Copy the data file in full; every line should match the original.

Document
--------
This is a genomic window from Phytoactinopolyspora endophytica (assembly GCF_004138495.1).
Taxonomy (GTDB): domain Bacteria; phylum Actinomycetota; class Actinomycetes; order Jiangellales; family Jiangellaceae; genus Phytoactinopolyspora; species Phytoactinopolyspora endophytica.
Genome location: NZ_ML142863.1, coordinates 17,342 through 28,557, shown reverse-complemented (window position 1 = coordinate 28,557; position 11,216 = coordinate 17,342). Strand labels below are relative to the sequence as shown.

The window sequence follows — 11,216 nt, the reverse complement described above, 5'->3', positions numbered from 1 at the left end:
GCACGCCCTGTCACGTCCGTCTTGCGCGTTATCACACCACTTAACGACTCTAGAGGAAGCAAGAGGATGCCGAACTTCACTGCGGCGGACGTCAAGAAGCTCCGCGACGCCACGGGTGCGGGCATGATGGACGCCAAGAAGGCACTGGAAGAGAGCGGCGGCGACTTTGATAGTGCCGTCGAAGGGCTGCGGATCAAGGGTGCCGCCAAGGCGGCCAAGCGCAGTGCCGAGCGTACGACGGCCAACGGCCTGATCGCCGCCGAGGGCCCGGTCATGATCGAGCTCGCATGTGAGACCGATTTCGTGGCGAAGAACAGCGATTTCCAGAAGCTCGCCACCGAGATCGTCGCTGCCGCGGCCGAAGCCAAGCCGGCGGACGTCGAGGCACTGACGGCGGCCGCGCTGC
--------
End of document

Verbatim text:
This is a genomic window from Phytoactinopolyspora endophytica (assembly GCF_004138495.1).
Taxonomy (GTDB): domain Bacteria; phylum Actinomycetota; class Actinomycetes; order Jiangellales; family Jiangellaceae; genus Phytoactinopolyspora; species Phytoactinopolyspora endophytica.
Genome location: NZ_ML142863.1, coordinates 17,342 through 28,557, shown reverse-complemented (window position 1 = coordinate 28,557; position 11,216 = coordinate 17,342). Strand labels below are relative to the sequence as shown.

The window sequence follows — 11,216 nt, the reverse complement described above, 5'->3', positions numbered from 1 at the left end:
GCACGCCCTGTCACGTCCGTCTTGCGCGTTATCACACCACTTAACGACTCTAGAGGAAGCAAGAGGATGCCGAACTTCACTGCGGCGGACGTCAAGAAGCTCCGCGACGCCACGGGTGCGGGCATGATGGACGCCAAGAAGGCACTGGAAGAGAGCGGCGGCGACTTTGATAGTGCCGTCGAAGGGCTGCGGATCAAGGGTGCCGCCAAGGCGGCCAAGCGCAGTGCCGAGCGTACGACGGCCAACGGCCTGATCGCCGCCGAGGGCCCGGTCATGATCGAGCTCGCATGTGAGACCGATTTCGTGGCGAAGAACAGCGATTTCCAGAAGCTCGCCACCGAGATCGTCGCTGCCGCGGCCGAAGCCAAGCCGGCGGACGTCGAGGCACTGACGGCGGCCGCGCTGC